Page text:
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Prepared for Central Bank of Chile’s 2013 Annual Research Conference. We thank our discussant Norman Loayza and conference participants for helpful comments, as well as João Nogueira Martins and participants at seminars at the European Commission, George Washington University, the International Monetary Fund, the Monetary Authority of Singapore and the Irish Economic Association Annual Meeting. We thank Rogelio Mercado and Clemens Struck for excellent research assistance. Lane also thanks the Institute for New Economic Thinking for research support.
France is not classified among the European deficit countries because it ran current account surpluses uninterruptedly between 1992 and 2004.
The sharp decline in the “unweighted” measure of stock imbalances between 2002 and 2006 reflects primarily the effect of debt forgiveness on the external positions of some highly indebted poor countries, primarily in Africa.
Lane and Milesi-Ferretti (2012) report a host of robustness checks on the quality of the current account gap measure. These included additional regressors and examining alternative time windows in generating the gap estimates.
We also ran the regressions using the CAGAP-EBA measure and obtained generally similar results.
We also experimented with allowing for regional differences in adjustment behavior. In particular, there is no evidence that the adjustment experience of Latin American countries was different to that found for the wider sample.
As illustrated later in the paper, it makes no difference if we look at the change in the balance of goods and services rather than the change in the current account balance as the dependent variable.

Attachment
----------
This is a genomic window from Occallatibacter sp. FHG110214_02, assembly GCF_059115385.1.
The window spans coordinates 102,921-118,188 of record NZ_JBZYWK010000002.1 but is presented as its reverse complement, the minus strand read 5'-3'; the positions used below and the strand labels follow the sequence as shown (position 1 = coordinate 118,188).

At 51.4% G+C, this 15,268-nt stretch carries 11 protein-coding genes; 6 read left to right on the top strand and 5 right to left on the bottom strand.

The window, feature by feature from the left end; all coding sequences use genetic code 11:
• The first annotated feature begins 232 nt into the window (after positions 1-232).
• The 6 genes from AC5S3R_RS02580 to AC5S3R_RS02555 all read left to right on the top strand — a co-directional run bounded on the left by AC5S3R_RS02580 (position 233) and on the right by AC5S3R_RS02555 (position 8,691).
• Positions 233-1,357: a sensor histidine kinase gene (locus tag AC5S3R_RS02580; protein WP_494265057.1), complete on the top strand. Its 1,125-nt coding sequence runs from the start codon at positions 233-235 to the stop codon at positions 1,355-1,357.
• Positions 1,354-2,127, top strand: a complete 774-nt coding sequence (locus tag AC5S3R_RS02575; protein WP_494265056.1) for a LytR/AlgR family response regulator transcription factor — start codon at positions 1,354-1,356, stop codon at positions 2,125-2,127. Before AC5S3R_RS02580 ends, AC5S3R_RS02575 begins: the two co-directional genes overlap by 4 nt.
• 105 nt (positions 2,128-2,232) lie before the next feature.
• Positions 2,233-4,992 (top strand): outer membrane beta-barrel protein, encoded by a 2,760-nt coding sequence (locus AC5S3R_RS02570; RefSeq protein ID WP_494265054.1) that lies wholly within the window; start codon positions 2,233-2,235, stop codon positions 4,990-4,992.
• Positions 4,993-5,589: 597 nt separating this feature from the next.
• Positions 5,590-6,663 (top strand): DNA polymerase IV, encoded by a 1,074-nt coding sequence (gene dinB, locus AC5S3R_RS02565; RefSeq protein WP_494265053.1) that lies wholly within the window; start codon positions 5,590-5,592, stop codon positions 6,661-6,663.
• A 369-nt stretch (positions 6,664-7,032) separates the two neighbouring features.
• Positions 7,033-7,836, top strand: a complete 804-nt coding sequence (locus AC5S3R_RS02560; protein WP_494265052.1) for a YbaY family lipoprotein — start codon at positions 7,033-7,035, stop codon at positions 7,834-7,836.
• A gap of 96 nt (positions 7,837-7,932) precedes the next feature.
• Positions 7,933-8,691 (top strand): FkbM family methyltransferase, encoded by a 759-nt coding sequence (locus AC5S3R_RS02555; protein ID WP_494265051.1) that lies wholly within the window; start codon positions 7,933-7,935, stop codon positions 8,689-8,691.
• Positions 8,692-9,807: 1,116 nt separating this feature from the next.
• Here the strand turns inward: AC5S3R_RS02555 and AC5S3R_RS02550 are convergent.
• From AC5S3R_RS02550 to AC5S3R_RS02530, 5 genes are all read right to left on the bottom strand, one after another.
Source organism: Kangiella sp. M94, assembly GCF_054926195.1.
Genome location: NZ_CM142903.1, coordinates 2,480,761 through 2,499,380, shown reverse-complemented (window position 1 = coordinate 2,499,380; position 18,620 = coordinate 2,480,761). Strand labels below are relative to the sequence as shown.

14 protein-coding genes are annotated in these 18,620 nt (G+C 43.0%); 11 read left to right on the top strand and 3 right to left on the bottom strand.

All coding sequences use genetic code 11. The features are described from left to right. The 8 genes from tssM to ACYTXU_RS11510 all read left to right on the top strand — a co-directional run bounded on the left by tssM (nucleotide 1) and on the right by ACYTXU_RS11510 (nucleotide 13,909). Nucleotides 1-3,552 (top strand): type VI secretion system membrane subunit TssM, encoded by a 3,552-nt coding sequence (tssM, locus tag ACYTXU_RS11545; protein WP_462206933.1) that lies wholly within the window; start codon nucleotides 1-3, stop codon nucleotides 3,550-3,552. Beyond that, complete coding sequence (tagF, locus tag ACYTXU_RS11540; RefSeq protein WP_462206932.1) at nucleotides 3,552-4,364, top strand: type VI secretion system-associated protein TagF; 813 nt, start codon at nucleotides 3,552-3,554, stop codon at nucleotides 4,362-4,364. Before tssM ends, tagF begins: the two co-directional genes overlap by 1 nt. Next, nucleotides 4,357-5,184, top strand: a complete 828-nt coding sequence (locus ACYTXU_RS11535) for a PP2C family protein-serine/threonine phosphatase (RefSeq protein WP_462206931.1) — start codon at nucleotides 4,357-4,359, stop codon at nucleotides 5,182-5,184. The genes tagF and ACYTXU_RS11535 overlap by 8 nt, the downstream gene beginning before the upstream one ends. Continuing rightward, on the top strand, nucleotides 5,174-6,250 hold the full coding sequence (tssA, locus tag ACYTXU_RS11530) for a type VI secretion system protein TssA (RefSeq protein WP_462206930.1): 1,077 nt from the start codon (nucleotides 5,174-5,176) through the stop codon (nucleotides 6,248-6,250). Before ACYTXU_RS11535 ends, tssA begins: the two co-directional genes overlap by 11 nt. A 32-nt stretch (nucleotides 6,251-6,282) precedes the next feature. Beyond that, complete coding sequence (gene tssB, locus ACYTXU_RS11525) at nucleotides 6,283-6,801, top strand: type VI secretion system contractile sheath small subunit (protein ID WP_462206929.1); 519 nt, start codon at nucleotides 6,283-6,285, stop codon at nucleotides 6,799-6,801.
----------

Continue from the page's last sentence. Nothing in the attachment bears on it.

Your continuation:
Rose (2014) examines whether there are differences across macroeconomic variables between different exchange rate regimes. However, his primary focus is on “unconditional” differences, whereas we examine the role of the exchange rate regime in conditioning the nature of the adjustment process as a function of the initial pre-crisis current account gap.
We employ the exchange rate regime classification system reported in Ghosh et al. (2011). We consider the individual members of the euro area to be de facto peggers. Appendix C shows the list of peggers and non-peggers.
Given that output and demand are trending variables, we focus on a shorter pre-crisis period, but results for the 2005-08 pre-crisis period are analogous.
Serbia was excluded from the sample in Table 6 as a large outlier.
This is not necessarily true for peggers that maintain binding capital controls.
That is, the contribution of non-flow factors to the change in the net international investment position between end-2007 and end-2012. Gourinchas and Rey (2013) provide a review of the literature on valuation effects and external adjustment.
The sample excludes Iceland and Ireland as extreme outliers. Lane (2012) analyses the behavior of the stock-flow adjustment term in Ireland during the crisis.
Measurement error is more likely to be a significant contributor to the SFA term for international financial centers, in view of the high ratios of gross foreign assets and liabilities to GDP.
Results available from the authors.